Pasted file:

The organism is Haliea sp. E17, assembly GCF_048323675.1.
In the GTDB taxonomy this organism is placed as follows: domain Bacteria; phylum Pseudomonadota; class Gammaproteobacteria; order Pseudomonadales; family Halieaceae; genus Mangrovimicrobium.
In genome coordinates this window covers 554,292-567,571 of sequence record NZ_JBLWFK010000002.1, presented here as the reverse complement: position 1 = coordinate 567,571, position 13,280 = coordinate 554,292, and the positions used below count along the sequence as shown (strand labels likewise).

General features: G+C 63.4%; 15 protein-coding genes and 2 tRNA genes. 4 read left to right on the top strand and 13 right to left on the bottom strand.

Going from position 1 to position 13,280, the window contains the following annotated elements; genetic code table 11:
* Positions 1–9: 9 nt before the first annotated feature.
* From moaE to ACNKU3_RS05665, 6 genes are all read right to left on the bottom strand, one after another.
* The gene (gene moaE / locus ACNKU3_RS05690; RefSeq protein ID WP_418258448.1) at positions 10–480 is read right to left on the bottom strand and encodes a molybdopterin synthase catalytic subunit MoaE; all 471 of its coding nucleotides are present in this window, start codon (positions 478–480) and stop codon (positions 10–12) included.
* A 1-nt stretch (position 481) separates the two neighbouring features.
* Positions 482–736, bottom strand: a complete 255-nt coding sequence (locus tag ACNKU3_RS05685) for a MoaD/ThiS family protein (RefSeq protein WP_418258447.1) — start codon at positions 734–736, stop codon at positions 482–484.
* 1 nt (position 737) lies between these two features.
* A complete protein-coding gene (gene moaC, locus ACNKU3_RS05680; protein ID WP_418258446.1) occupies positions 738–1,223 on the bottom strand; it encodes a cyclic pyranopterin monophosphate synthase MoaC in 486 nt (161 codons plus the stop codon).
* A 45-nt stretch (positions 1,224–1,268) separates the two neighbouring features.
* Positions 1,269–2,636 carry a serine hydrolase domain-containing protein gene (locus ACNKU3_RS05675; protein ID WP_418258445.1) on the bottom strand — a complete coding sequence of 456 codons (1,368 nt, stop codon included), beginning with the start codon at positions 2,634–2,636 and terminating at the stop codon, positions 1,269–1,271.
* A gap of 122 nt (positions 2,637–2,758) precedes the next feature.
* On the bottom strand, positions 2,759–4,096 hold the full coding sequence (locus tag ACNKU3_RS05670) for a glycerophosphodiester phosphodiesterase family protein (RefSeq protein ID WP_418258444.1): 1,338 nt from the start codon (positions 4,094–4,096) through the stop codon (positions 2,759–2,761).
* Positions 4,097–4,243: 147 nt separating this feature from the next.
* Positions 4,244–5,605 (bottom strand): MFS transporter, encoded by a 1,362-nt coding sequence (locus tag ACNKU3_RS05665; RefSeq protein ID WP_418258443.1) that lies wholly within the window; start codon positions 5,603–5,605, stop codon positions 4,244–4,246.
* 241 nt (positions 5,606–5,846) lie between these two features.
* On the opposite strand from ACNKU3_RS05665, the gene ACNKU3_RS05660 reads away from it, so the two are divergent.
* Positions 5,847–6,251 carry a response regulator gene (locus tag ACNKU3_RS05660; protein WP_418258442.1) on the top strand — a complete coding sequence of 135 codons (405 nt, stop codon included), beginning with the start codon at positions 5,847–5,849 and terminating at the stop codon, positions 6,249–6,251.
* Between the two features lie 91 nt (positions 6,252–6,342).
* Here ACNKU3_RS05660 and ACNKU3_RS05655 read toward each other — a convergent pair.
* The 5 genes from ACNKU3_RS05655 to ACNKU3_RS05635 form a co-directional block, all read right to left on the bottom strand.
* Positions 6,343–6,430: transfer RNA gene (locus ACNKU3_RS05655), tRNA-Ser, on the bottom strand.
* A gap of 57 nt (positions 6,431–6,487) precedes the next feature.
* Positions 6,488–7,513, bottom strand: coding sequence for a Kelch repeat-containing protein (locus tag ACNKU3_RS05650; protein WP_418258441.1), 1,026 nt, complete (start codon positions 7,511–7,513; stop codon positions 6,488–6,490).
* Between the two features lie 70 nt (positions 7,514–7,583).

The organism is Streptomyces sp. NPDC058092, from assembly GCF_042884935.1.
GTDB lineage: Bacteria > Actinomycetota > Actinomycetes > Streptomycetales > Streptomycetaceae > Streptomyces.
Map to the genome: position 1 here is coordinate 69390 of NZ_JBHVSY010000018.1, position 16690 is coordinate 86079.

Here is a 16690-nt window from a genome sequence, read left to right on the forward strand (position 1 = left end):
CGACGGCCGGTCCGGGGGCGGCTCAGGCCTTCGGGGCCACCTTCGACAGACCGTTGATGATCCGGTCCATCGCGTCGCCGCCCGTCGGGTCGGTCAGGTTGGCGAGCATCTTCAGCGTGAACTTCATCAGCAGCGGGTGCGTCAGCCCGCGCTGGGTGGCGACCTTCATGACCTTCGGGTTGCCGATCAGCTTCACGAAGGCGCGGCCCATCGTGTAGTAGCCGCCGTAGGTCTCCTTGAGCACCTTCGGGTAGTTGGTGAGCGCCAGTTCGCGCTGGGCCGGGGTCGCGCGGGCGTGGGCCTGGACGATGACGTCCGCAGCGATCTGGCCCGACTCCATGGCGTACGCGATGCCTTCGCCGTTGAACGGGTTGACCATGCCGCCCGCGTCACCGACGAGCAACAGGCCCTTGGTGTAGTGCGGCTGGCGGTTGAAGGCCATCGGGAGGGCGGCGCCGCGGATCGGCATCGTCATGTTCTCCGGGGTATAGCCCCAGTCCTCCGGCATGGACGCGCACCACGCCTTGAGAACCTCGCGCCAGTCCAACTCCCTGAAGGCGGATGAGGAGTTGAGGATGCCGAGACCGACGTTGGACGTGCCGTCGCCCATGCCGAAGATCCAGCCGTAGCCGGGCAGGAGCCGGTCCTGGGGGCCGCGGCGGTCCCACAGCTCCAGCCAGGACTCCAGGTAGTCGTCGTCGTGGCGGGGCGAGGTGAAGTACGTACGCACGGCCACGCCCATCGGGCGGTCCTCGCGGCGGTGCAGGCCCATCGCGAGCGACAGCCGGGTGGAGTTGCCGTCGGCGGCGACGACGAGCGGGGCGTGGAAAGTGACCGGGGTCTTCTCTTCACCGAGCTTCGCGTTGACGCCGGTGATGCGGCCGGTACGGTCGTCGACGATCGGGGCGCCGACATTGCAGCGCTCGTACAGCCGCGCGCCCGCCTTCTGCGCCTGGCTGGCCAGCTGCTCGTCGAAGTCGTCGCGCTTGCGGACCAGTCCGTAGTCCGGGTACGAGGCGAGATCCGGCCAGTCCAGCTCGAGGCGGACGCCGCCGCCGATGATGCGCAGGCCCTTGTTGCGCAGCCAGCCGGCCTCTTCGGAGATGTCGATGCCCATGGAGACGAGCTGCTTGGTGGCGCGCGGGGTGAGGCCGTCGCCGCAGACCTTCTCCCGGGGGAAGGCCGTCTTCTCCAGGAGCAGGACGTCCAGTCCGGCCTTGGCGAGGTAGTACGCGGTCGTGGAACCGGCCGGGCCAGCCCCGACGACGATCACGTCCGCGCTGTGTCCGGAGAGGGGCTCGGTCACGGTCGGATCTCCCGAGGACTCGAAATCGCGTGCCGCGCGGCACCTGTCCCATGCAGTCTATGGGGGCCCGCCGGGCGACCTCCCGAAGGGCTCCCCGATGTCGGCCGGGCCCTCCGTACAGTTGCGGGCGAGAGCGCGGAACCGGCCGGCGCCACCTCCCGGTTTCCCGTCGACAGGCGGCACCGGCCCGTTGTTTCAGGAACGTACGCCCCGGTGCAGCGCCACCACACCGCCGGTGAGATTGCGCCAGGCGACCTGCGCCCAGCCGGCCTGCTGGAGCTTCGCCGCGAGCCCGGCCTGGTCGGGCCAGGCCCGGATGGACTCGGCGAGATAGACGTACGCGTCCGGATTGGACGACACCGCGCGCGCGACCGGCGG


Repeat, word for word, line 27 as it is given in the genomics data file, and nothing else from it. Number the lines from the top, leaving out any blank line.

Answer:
* Positions 6,488–7,513, bottom strand: coding sequence for a Kelch repeat-containing protein (locus tag ACNKU3_RS05650; protein WP_418258441.1), 1,026 nt, complete (start codon positions 7,511–7,513; stop codon positions 6,488–6,490).